US President Joe Biden met this Saturday (26) in Warsaw with two Ukrainian ministers to show his support for the country invaded by Russia and questioned that Moscow had limited its military objectives, after a month of hard work. fighting.
In the Polish capital, Biden had his first meeting with members of the Kiev government since the start of the Russian invasion of Ukraine on February 24.
In the conversation with the Ukrainian Foreign Minister, Dmytro Kuleba, and the Defense Minister, Oleksiy Reznikov, it was about the “unshakable commitment [dos Estados Unidos] with the sovereignty and territorial integrity of Ukraine,” said US State Department spokesman Ned Price.
After that, Biden met with Polish President Andrzej Duda, to whom he reiterated the United States’ “sacred commitment” to the North Atlantic Treaty Organization (NATO) collective defense pact, in a message addressed to border countries. with Ukraine concerned about the Russian offensive.
Russian President Vladimir Putin ordered the invasion with the aim of destroying the military capabilities of this former Soviet republic and overthrowing the pro-Western government of Volodymyr Zelensky. A month later, however, Russian troops seem far from the expected advances: they have failed to capture almost any major cities, and attacks on civilians are increasingly lethal.
On Friday, a high-ranking Russian official unexpectedly announced that from now on the offensive will focus on the “liberation” of Donbass, in the east of the country, already partially dominated by pro-Moscow separatist groups.
The Deputy Chief of Staff of the Armed Forces, Sergei Rudskoy, stated that this new orientation is due to the fact that “the main objectives of the first phase of the operation have been achieved” and “the combat capabilities of the Ukrainian forces have been reduced to a minimum”. meaningful way”.
This apparent shift in strategy coincides with reports from the West that Moscow lost a seventh general in the war and that a colonel was shot down by his own men. The Russians also face a counter-offensive in Kherson, the only major city captured so far.
Biden said, however, that he is not convinced that the announcement of a change in Russian strategy corresponds to reality. Asked in Warsaw by a journalist about the implications of this change, Biden replied: “I’m not sure they’ve changed.”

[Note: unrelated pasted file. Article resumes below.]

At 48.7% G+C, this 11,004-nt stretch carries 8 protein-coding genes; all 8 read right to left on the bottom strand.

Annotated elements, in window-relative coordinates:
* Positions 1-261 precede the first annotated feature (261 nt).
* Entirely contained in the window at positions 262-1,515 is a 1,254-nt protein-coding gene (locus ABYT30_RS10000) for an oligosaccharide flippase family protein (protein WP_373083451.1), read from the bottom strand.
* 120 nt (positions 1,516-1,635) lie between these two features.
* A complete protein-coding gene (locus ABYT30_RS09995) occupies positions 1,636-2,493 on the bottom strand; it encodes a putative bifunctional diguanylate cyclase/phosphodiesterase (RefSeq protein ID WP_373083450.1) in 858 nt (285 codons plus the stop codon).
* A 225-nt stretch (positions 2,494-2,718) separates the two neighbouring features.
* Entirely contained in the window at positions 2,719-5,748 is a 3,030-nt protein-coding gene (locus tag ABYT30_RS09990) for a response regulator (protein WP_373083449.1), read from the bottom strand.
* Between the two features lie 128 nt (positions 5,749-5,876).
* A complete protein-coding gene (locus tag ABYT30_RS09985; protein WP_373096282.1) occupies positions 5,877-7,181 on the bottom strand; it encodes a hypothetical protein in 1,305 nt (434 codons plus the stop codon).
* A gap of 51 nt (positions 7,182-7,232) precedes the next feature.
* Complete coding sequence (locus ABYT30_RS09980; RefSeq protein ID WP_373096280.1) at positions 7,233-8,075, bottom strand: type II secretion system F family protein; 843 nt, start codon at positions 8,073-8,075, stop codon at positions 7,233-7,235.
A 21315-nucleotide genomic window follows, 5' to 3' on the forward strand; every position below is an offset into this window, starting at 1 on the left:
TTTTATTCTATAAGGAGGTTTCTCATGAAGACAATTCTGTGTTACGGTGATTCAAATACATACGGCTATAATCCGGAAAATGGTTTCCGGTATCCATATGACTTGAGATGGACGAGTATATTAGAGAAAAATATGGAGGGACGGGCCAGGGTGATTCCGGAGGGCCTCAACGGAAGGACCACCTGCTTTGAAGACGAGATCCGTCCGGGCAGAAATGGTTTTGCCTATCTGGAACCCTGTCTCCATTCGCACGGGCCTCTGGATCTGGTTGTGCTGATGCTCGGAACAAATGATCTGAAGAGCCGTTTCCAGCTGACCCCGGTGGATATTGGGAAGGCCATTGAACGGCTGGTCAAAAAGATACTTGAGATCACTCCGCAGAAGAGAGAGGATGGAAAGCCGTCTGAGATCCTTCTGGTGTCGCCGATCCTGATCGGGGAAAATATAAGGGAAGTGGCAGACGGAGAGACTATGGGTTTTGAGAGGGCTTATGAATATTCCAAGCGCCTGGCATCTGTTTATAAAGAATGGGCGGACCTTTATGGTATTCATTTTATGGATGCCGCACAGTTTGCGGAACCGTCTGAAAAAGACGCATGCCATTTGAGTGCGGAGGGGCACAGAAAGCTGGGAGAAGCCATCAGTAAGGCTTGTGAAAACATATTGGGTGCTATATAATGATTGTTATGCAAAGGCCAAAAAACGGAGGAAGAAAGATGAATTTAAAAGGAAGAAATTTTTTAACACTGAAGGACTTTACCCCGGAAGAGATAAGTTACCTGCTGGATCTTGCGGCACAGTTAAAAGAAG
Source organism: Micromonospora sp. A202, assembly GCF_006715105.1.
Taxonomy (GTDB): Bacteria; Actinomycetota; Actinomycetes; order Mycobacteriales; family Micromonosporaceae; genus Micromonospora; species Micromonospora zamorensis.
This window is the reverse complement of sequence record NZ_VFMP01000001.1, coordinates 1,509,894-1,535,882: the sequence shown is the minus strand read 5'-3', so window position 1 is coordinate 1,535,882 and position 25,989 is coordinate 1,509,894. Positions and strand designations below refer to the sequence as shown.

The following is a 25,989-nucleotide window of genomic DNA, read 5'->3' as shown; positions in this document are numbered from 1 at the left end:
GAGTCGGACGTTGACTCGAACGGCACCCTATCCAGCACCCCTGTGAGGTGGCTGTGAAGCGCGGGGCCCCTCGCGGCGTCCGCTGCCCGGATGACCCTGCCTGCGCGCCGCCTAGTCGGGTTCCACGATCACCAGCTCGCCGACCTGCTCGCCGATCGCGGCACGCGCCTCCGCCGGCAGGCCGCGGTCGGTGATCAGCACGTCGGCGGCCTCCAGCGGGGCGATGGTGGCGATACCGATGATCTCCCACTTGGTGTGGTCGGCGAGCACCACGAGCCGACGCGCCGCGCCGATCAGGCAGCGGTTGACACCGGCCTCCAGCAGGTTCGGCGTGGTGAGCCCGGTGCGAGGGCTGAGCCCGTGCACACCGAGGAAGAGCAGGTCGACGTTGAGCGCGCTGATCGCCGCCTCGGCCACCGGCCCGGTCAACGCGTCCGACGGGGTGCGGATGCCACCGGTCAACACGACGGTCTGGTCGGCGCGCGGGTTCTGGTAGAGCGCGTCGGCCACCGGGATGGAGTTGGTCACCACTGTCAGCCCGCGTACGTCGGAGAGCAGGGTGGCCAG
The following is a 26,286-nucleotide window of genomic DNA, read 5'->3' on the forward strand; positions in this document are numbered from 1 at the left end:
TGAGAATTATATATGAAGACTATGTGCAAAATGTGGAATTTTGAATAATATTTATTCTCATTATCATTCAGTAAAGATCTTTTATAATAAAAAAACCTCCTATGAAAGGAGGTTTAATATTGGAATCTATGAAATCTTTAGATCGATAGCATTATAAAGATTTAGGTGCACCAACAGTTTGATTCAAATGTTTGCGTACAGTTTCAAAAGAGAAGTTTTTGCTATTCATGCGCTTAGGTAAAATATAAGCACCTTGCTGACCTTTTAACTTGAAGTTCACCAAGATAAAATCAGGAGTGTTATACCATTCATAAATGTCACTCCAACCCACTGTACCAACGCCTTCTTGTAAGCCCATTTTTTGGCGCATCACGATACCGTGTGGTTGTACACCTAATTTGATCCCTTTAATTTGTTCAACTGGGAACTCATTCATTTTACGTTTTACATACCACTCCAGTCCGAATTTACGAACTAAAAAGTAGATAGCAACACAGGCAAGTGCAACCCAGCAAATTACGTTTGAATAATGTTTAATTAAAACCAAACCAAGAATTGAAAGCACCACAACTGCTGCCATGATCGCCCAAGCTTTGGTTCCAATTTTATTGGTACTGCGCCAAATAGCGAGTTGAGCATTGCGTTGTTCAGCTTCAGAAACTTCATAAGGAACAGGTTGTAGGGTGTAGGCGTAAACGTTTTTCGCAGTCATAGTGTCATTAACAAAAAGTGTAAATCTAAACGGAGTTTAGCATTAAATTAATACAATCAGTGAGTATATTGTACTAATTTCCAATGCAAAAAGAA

This Saturday (26), the city of Lviv, in the far west of Poland, relatively unaffected by the war so far, was the target of two bombings that left five wounded, said the regional governor.
The mayor of Chernigov (north) warned, in turn, that Russian troops tightened the siege, and now it is practically impossible to evacuate civilians and wounded from this city located 120 km from Kiev.
Since the beginning of the invasion, more than 10 million Ukrainians (about 25% of the population) have had to leave their homes, and 3.7 million have left the country. Of these, 2.2 million went to Poland, according to data from the Ukrainian authorities and the UN.
After meeting with Ukrainian refugees in Warsaw, Biden called Russian President Vladimir Putin a “butcher”. On previous occasions during the conflict, he had already referred to him as a “war criminal”.
Ukrainian President Volodymyr Zelensky accused Russia, in turn, of encouraging a dangerous arms race by trumpeting its nuclear weapons. In a videoconference speech at the Doha Forum, Zelensky also called on Qatar to increase its production of natural gas, to avoid Russian pressure on the European Union (EU). The block is still highly dependent on Russian hydrocarbon imports.
On Friday, the US and EU announced the creation of a working group to reduce Europe’s dependence on fossil energy from Russia, providing for the delivery of US gas.
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